Good social networks are not the most personal networks – if it were, Friendster would still rule. My old adage “conversation is king” leaves aside the object – the subject of conversation – the meaning. It’s all about object-centered networks and actor-network models for me now.
“Assemblymen Jonathan Bing and Micah Kellner, along with a number of co-sponsors, have introduced proposed legislation in New York State which would grant a tax credit to individuals acting as volunteers who develop open source programs. The idea of the credit is to ensure that volunteer developers, who could not otherwise deduct their expenses because they are not part of a ‘business’, should nevertheless be able to receive a tax benefit for their contribution. The credit would be for 20% of the expenses incurred, up to $200. The preamble to the bill notes that the New York State Assembly itself currently uses ‘Open Source programs such as Mozilla for email, Firefox for web browsing, and WebCal for electronic calendars’, and that these programs have led to significant cost savings to taxpayers. The preamble also cited a 2006 report authored by John Irons and Carl Malamud from the Center for American Progress detailing how Open Source software enhances a broader dissemination of knowledge and ideas.” from slashdot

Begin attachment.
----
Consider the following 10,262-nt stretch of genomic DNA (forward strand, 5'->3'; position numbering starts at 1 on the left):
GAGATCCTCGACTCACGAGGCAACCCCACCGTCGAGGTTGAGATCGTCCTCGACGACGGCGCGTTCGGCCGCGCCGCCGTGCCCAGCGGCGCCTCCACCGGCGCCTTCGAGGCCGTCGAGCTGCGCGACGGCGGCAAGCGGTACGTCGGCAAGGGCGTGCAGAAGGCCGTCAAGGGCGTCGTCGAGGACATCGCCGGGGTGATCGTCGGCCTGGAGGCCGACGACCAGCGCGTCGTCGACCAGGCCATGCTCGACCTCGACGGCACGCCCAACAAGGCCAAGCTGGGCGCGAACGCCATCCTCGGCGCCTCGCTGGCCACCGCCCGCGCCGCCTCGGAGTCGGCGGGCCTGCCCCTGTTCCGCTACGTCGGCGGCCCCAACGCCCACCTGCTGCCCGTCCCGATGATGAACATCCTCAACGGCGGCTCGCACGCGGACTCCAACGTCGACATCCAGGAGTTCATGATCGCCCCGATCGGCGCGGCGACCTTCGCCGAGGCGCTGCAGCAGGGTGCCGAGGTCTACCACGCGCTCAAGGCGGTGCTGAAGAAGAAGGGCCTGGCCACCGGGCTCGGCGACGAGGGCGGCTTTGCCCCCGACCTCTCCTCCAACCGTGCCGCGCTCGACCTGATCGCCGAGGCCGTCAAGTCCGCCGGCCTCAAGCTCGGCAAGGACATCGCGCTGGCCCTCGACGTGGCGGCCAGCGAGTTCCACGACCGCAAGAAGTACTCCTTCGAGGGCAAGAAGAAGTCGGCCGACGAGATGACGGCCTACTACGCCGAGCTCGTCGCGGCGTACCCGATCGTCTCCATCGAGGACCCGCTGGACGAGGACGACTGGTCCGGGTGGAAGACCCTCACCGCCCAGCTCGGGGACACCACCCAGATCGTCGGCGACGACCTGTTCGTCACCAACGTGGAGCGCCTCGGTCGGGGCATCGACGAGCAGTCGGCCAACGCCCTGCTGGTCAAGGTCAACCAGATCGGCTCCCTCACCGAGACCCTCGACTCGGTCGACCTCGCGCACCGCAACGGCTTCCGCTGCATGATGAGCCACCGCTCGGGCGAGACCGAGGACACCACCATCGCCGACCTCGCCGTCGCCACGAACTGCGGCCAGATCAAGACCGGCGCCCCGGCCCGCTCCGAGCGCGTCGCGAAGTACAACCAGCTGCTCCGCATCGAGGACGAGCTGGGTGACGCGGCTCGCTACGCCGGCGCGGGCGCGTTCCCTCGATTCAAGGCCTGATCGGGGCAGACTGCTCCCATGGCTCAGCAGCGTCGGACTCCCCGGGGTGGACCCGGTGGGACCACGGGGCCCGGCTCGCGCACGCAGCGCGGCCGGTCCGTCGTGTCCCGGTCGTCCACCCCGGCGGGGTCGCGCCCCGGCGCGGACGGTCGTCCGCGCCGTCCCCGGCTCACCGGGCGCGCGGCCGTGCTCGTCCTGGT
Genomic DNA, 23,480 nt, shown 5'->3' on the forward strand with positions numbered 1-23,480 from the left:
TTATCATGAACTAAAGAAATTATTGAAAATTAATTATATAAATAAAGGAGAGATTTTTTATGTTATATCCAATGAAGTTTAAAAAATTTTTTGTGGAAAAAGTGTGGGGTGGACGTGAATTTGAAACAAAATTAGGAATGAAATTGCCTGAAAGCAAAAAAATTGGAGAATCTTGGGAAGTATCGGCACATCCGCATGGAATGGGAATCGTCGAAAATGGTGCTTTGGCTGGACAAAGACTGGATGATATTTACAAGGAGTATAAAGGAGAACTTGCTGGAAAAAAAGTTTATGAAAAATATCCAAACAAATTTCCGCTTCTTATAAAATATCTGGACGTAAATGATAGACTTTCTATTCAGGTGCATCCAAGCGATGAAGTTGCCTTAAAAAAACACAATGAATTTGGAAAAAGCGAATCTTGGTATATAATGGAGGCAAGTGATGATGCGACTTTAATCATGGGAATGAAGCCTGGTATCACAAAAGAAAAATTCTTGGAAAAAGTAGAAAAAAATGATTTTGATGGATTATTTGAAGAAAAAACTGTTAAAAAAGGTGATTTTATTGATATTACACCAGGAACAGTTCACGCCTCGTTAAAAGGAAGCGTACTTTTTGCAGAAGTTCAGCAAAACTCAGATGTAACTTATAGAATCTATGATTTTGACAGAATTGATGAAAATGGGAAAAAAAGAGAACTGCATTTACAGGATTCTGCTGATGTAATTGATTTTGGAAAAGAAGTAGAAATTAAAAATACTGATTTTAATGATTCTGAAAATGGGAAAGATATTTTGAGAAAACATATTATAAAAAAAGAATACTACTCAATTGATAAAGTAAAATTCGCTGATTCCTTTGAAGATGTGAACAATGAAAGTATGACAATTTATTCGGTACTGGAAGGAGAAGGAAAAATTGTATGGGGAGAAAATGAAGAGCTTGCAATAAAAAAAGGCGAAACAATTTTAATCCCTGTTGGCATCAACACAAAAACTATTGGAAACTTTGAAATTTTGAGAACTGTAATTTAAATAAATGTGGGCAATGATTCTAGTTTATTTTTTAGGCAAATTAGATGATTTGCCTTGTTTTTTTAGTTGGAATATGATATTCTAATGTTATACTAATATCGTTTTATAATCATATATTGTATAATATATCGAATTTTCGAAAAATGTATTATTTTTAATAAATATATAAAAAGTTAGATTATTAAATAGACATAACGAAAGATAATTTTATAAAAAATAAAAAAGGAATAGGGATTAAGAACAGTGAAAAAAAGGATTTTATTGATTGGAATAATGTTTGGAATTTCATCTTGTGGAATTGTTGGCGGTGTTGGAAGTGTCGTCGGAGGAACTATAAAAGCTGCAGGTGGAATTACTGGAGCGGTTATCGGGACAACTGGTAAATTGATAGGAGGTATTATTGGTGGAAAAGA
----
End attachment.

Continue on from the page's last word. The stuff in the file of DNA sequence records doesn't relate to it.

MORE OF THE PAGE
Because so many aircraft pass through New York’s airspace, three-quarters of all holdups nationwide can be traced back to that tangled swath of East Coast sky.
It is important to understand that the Dow is moved by people who thought that Bernie Madoff is a genius and that Pets.com was worth tens of billions of dollars. And, they somehow could not see an $8 trillion housing bubble right in front of their faces.
The people who move markets are not people with a deep understanding of the economy or anything else. It would be absolutely crazy to try to run economic policy based on the peculiar quirks of the Wall Street crew.
“We’re throwing out the idea of software as a commodity and replacing it with the idea of labor and participation being valued more than ownership,” Eric Goldhagen
Square root day is a humorous holiday celebrated on dates where the day and the month are both the square root of the last two digits in the current year. For example, the last square root day was March 3, 2009 (3/3/09), and the next square root day will be April 4, 2016 (4/4/16). The final square root day of the century will occur on September 9, 2081. Square root days fall upon the same nine dates each century. These goofy holidays can also be referred to as “Squared Day,” as the date written out is like a mathematical equation. 03 x 03 = 09 (03.03.09)